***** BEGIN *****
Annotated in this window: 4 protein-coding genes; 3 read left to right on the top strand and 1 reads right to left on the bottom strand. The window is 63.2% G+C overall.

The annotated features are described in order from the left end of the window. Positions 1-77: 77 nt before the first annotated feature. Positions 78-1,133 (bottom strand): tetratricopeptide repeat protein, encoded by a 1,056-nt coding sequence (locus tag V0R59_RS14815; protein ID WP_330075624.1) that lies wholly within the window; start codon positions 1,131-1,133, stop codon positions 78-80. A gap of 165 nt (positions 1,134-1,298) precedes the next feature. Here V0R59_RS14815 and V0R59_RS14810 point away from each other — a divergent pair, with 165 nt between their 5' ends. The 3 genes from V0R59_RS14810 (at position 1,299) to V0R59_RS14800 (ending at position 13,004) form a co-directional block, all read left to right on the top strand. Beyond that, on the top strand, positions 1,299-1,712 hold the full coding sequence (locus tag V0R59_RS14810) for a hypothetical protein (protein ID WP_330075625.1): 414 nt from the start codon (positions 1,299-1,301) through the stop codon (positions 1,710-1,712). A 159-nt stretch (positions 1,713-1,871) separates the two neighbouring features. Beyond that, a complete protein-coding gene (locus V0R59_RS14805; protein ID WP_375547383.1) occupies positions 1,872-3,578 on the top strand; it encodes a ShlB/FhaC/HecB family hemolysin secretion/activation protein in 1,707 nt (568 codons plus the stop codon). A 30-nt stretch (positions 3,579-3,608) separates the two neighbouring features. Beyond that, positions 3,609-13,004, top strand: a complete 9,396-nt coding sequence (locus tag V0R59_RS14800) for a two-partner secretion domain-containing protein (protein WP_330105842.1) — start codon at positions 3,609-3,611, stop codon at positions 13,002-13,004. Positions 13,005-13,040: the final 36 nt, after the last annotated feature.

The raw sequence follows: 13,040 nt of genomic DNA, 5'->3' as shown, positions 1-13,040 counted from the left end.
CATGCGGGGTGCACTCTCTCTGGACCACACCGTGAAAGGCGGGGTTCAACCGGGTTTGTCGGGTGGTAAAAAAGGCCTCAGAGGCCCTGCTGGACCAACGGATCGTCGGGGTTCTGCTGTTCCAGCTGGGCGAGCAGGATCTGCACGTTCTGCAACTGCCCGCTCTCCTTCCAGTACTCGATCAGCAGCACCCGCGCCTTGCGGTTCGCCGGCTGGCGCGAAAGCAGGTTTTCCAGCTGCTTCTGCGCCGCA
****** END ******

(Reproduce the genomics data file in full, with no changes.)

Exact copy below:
Annotated in this window: 4 protein-coding genes; 3 read left to right on the top strand and 1 reads right to left on the bottom strand. The window is 63.2% G+C overall.

The annotated features are described in order from the left end of the window. Positions 1-77: 77 nt before the first annotated feature. Positions 78-1,133 (bottom strand): tetratricopeptide repeat protein, encoded by a 1,056-nt coding sequence (locus tag V0R59_RS14815; protein ID WP_330075624.1) that lies wholly within the window; start codon positions 1,131-1,133, stop codon positions 78-80. A gap of 165 nt (positions 1,134-1,298) precedes the next feature. Here V0R59_RS14815 and V0R59_RS14810 point away from each other — a divergent pair, with 165 nt between their 5' ends. The 3 genes from V0R59_RS14810 (at position 1,299) to V0R59_RS14800 (ending at position 13,004) form a co-directional block, all read left to right on the top strand. Beyond that, on the top strand, positions 1,299-1,712 hold the full coding sequence (locus tag V0R59_RS14810) for a hypothetical protein (protein ID WP_330075625.1): 414 nt from the start codon (positions 1,299-1,301) through the stop codon (positions 1,710-1,712). A 159-nt stretch (positions 1,713-1,871) separates the two neighbouring features. Beyond that, a complete protein-coding gene (locus V0R59_RS14805; protein ID WP_375547383.1) occupies positions 1,872-3,578 on the top strand; it encodes a ShlB/FhaC/HecB family hemolysin secretion/activation protein in 1,707 nt (568 codons plus the stop codon). A 30-nt stretch (positions 3,579-3,608) separates the two neighbouring features. Beyond that, positions 3,609-13,004, top strand: a complete 9,396-nt coding sequence (locus tag V0R59_RS14800) for a two-partner secretion domain-containing protein (protein WP_330105842.1) — start codon at positions 3,609-3,611, stop codon at positions 13,002-13,004. Positions 13,005-13,040: the final 36 nt, after the last annotated feature.

The raw sequence follows: 13,040 nt of genomic DNA, 5'->3' as shown, positions 1-13,040 counted from the left end.
CATGCGGGGTGCACTCTCTCTGGACCACACCGTGAAAGGCGGGGTTCAACCGGGTTTGTCGGGTGGTAAAAAAGGCCTCAGAGGCCCTGCTGGACCAACGGATCGTCGGGGTTCTGCTGTTCCAGCTGGGCGAGCAGGATCTGCACGTTCTGCAACTGCCCGCTCTCCTTCCAGTACTCGATCAGCAGCACCCGCGCCTTGCGGTTCGCCGGCTGGCGCGAAAGCAGGTTTTCCAGCTGCTTCTGCGCCGCA